that they suggest.'" Matheson v. Deutsche Bank
Nat'l Tr. Co., 706 Fed.Appx. 24, 26 (2d Cir. 2017)
(quoting Triestman v. Fed. Bureau of Prisons, 470
F.3d 471, 474 (2d Cir. 2006) (per curiam)). See also
Sykes v. Bank of Am., 723 F.3d 399, 403 (2d Cir. 2013)
(same); Tracy v. Freshwater, 623 F.3d 90, 101-02 (2d
Cir. 2010) (discussing special rules of solicitude for
pro se litigants); Boykin v. KeyCorp., 521
F.3d 202, 214 (2d Cir. 2008) ("A document filed pro
se is to be liberally construed and a pro se
complaint, however inartfully pleaded, must be held to less
stringent standards than formal pleadings drafted by
lawyers." (quoting Erickson v. Pardus, 551 U.S.
89, 94 (2007))); Sealed Plaintiff v. Sealed
Defendant, 537 F.3d 185, 191 (2d Cir. 2008) (where the
plaintiff proceeds pro se, a court is "obliged
to construe his pleadings liberally" (quoting
McEachin v. McGuinnis, 357 F.3d 197, 200 (2d Cir.
2004))); Abbas v. Dixon, 480 F.3d 636, 639 (2d Cir.
2007) (in reviewing a pro se complaint, the court
"must liberally construe [the] pleadings, and must
interpret [the] complaint to raise the strongest arguments it
despite being subject to liberal interpretation, a pro
se plaintiff's complaint still must "state a
claim to relief that is plausible on its face."
Mancuso v. Hynes, 379 Fed.Appx. 60, 61 (2d Cir.
2010) (quoting Iqbal, 556 U.S. at 678).
allegations in this Part are derived from the Complaint.
is a devout Native American, who at all times relevant to
this matter was incarcerated at Cheshire Correctional
Institution ("Cheshire") in Cheshire, Connecticut.
Complaint, Doc. 1, ¶ 6. Plaintiff participated in all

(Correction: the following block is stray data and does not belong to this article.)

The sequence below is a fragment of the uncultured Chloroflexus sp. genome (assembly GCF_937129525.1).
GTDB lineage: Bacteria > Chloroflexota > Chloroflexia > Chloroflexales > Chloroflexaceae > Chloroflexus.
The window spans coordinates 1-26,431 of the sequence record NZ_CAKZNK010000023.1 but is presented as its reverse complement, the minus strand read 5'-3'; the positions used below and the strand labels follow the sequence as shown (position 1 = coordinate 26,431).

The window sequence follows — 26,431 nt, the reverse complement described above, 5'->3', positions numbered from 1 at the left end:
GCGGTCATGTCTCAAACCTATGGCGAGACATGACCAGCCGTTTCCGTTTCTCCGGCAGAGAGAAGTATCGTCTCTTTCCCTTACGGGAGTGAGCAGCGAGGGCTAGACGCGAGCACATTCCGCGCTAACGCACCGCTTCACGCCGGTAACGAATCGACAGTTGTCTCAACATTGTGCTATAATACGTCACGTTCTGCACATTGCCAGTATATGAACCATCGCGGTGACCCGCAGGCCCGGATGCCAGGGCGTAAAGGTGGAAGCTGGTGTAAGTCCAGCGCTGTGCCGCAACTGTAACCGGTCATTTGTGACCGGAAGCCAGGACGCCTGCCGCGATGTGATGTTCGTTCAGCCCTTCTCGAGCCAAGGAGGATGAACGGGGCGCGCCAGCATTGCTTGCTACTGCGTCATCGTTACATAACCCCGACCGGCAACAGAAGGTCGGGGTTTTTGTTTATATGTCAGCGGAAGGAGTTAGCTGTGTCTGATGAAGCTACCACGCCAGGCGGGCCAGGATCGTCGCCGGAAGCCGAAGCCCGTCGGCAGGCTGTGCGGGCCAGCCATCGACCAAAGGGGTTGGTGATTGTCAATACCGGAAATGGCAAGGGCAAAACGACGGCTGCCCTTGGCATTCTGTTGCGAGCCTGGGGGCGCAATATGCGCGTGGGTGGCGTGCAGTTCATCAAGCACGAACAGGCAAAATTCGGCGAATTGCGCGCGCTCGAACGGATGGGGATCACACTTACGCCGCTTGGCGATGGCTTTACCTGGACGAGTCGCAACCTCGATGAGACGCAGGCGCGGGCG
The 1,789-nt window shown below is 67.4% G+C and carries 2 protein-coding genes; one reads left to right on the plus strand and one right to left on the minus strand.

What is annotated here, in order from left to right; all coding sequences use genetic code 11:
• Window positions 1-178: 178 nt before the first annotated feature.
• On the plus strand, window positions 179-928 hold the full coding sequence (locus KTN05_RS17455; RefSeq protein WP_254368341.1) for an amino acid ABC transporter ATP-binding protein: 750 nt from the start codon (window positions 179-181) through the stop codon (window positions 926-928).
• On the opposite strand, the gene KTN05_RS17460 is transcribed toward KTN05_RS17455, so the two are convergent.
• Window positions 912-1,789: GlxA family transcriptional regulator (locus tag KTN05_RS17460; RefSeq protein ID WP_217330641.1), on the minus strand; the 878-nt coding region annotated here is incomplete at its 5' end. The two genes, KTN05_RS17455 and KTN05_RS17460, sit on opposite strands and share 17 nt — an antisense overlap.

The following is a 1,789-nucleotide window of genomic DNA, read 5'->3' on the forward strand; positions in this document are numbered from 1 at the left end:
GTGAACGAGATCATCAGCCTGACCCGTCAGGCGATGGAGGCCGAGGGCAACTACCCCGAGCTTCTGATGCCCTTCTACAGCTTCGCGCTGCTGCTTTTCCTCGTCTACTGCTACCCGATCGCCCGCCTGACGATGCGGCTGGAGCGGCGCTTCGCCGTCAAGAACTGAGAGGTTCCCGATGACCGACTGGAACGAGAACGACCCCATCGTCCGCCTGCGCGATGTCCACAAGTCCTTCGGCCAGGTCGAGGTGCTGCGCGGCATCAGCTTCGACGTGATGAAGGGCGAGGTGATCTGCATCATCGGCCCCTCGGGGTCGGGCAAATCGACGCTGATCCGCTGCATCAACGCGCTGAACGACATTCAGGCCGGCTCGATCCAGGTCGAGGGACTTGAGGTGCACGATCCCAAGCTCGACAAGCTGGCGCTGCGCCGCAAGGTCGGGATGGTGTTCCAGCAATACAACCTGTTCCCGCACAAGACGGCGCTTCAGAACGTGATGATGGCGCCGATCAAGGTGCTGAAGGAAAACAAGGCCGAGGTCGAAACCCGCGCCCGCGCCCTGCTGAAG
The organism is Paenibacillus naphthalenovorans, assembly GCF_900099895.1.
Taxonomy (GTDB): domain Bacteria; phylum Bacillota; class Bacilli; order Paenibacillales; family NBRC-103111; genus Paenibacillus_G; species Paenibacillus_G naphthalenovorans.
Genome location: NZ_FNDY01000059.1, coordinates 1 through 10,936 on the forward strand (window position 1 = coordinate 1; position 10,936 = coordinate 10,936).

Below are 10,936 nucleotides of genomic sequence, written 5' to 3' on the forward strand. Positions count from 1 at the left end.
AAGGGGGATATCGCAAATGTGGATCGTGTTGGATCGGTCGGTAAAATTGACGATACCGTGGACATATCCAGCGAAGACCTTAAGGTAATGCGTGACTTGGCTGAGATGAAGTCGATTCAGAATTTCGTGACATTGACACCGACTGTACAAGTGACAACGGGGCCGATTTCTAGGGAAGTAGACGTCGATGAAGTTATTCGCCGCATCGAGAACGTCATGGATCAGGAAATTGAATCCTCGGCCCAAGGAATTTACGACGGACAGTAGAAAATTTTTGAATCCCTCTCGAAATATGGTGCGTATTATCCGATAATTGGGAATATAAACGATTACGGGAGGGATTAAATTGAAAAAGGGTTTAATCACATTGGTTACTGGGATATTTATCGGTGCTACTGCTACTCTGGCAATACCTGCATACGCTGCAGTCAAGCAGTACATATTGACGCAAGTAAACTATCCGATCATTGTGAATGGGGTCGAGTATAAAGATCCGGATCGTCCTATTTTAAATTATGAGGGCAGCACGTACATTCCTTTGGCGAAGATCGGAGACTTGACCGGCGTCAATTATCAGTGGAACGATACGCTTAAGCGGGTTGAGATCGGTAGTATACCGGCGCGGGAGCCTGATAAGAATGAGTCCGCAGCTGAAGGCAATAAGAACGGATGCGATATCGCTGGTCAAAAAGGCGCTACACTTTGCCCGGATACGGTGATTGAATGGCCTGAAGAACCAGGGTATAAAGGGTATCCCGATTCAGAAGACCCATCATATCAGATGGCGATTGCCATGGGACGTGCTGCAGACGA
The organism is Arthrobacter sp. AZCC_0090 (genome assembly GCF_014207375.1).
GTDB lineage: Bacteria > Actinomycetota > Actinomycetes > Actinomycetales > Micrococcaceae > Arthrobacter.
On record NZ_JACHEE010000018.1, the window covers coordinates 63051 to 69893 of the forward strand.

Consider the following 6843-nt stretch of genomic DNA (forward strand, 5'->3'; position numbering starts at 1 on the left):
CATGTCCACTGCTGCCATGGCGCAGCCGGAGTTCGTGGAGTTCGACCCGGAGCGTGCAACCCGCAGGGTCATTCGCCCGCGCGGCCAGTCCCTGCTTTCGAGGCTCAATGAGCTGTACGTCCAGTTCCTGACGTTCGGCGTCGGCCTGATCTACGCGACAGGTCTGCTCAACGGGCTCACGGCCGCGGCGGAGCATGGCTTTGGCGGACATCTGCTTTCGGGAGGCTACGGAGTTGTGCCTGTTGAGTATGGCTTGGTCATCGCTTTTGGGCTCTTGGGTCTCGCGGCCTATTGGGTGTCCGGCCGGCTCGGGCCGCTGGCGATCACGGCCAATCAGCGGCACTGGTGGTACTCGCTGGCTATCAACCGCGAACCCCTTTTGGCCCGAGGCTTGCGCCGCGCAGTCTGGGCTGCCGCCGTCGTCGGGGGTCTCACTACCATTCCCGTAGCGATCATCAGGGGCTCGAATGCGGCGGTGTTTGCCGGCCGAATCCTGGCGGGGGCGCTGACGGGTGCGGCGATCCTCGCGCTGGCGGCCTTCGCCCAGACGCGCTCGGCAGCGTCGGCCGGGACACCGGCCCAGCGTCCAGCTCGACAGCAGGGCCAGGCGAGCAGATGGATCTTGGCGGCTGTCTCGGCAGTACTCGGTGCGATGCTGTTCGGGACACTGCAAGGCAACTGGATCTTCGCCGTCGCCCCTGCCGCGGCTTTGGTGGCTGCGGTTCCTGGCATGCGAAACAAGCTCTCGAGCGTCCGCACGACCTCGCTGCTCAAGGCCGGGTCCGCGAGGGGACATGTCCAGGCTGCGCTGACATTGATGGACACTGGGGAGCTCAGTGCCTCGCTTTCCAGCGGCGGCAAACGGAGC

Native American services at Cheshire, including smudging
outdoors every day for up to twenty minutes, as permitted by
the Department of Correction's ("DOC")
"Native American Smudge Policy." Id. Vidro
claims that the act of smudging is one of the most important
aspects of the Native American religion. Id., ¶
7. It consists of burning sacred herbs, and waving the smoke
over one's body as a cleansing technique and to carry the
prayers "to the realm of the Creator." Id.
permits inmates to smudge if they purchase smudge supplies
from the commissary. Id., ¶ 8. At Cheshire,
smudging is permitted outdoors only, at specified times: 4:00
a.m. on weekends and holidays, and at 5:45 a.m. on weekdays.
This is so regardless of the temperature outside, or the
weather. Id. Although inmates who work in various
outdoor buildings are issued jackets and hats for their walks
from building to building, Cheshire does not issue jackets or
hats to those who wish to participate in smudging.
Id., ¶¶ 9-10. This is true despite the
fact that smudgers remain outdoors each day in the winter for
up to twenty minutes in the cold and dark. Id.,
the winter of 2016, Vidro smudged every day, in the extreme
cold, without adequate outdoor clothing to protect him from
the elements. Id., ¶ 11. Vidro was only able to
participate in the smudging rituals by going outdoors; if he
were to remain indoors, he would not be able to practice his
religion. Id., ¶ 11. Vidro requested a jacket
and hat upon several occasions that winter, but his requests
were denied. Id., ¶ 12. As a result, he became
ill several times over the course of the winter.